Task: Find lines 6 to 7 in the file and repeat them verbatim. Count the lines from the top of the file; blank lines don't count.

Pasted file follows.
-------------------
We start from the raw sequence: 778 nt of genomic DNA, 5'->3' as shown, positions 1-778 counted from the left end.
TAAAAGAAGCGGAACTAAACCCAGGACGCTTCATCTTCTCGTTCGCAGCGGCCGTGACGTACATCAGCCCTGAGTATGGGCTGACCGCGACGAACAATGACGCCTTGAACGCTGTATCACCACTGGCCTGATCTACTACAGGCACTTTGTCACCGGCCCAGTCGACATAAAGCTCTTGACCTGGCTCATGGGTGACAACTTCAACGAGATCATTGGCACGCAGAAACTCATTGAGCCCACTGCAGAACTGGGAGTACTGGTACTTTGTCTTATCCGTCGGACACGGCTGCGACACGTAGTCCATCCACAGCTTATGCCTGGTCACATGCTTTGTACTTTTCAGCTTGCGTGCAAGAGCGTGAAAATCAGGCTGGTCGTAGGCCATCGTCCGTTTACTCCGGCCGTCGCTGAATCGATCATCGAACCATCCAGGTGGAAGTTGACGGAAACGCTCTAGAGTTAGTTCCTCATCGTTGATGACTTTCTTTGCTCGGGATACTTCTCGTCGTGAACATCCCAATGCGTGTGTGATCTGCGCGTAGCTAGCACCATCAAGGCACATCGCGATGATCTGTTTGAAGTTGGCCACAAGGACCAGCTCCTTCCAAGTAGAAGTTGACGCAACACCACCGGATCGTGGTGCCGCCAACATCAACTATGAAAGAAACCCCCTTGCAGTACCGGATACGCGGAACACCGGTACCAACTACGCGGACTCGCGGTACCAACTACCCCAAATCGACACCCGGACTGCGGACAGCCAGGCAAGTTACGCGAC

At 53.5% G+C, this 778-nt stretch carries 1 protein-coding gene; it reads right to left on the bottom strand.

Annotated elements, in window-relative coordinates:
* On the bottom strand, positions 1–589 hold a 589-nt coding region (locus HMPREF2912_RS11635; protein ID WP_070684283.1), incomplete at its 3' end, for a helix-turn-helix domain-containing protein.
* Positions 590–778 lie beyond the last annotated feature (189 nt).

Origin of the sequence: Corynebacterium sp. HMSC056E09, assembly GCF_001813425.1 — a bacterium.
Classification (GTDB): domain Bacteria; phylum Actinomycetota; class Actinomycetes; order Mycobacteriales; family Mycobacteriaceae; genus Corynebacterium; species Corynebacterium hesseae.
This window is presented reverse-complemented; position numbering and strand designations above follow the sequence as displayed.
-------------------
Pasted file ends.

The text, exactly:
* Positions 590–778 lie beyond the last annotated feature (189 nt).

Origin of the sequence: Corynebacterium sp. HMSC056E09, assembly GCF_001813425.1 — a bacterium.